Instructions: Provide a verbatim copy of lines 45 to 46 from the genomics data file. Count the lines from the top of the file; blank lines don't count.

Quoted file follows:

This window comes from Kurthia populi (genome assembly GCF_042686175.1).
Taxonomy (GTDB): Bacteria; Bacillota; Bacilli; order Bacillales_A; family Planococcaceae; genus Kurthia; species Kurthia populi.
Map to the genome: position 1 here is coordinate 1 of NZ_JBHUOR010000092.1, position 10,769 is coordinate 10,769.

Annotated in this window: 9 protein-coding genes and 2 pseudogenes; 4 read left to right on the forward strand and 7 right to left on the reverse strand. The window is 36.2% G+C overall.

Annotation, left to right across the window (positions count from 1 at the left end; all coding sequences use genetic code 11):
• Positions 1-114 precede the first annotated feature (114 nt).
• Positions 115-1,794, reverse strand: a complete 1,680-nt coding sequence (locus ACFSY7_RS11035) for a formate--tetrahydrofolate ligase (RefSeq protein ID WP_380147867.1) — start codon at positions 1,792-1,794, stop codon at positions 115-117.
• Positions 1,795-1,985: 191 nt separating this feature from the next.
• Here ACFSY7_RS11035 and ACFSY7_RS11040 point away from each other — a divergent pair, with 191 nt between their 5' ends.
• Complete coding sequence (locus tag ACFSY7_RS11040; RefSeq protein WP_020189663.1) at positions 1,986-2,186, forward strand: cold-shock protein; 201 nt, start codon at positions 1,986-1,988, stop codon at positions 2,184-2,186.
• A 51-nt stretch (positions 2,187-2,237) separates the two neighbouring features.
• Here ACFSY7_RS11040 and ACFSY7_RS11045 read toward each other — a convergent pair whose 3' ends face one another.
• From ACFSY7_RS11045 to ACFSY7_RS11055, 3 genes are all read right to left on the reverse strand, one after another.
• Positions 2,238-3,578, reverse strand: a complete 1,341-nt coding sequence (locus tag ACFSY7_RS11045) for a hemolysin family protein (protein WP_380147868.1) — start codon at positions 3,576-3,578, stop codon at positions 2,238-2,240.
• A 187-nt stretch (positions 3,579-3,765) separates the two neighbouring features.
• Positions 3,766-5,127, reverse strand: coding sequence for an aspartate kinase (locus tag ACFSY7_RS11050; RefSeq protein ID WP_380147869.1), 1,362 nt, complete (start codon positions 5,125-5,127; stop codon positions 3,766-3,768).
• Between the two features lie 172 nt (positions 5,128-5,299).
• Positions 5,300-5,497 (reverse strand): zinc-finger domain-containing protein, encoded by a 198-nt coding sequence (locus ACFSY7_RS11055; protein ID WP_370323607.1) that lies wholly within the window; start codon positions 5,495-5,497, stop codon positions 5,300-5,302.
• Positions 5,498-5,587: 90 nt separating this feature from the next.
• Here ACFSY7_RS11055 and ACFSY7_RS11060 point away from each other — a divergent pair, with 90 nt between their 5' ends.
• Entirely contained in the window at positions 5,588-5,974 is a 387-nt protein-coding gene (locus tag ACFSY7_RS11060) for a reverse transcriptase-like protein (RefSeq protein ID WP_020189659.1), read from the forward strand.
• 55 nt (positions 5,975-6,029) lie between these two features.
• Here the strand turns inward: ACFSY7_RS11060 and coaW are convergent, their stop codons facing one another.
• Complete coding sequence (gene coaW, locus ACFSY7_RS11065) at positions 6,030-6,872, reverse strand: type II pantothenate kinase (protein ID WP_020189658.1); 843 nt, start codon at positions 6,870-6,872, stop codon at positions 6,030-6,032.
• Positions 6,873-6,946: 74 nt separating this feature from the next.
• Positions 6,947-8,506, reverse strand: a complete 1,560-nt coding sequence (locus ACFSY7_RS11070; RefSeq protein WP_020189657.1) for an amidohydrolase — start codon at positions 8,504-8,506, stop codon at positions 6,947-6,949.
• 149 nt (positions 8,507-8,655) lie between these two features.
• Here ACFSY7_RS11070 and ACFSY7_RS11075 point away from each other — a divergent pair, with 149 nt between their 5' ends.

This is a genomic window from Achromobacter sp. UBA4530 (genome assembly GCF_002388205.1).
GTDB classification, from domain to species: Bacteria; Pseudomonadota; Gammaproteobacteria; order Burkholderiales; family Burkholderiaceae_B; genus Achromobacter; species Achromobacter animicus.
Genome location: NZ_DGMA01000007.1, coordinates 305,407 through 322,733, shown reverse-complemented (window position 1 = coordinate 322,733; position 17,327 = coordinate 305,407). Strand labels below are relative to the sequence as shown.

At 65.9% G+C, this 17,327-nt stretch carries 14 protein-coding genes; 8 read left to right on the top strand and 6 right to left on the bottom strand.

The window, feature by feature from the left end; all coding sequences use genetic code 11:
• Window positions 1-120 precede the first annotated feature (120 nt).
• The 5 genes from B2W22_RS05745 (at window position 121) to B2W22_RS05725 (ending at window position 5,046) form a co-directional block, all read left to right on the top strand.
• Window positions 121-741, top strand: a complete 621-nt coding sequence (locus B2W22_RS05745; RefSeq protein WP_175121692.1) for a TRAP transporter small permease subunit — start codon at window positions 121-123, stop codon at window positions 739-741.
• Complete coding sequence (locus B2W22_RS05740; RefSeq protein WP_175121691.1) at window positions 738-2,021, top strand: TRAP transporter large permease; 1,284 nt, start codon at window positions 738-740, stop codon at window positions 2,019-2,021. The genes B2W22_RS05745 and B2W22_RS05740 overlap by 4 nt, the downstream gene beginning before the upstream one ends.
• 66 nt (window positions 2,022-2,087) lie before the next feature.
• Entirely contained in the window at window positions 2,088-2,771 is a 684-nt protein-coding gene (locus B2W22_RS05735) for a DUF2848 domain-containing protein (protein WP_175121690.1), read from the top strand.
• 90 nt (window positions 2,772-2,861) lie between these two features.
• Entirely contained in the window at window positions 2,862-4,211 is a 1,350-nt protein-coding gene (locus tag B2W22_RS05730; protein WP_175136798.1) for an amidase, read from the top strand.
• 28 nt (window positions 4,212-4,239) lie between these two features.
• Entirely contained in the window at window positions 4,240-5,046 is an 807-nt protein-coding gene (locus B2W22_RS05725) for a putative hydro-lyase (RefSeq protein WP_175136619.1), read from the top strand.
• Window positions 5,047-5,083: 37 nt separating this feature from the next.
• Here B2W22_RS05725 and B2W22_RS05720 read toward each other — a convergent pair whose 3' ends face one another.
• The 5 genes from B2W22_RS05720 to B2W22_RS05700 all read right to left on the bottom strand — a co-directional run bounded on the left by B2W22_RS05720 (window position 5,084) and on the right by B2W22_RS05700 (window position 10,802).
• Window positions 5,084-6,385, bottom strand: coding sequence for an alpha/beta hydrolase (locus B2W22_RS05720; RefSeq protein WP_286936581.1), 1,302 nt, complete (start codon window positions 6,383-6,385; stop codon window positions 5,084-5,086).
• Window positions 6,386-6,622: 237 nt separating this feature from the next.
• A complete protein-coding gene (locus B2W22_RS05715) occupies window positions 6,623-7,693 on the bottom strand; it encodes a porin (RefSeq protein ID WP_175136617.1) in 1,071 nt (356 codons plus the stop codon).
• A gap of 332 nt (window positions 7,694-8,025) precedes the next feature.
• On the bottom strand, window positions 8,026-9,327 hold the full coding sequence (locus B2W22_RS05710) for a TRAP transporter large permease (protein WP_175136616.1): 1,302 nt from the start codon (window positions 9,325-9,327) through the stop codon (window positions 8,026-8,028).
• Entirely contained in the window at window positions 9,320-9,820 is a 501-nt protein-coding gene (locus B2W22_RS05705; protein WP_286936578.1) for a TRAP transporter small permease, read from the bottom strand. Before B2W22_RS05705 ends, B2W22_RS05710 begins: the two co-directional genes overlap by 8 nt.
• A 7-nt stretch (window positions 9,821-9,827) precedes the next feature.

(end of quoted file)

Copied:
• Here B2W22_RS05725 and B2W22_RS05720 read toward each other — a convergent pair whose 3' ends face one another.
• The 5 genes from B2W22_RS05720 to B2W22_RS05700 all read right to left on the bottom strand — a co-directional run bounded on the left by B2W22_RS05720 (window position 5,084) and on the right by B2W22_RS05700 (window position 10,802).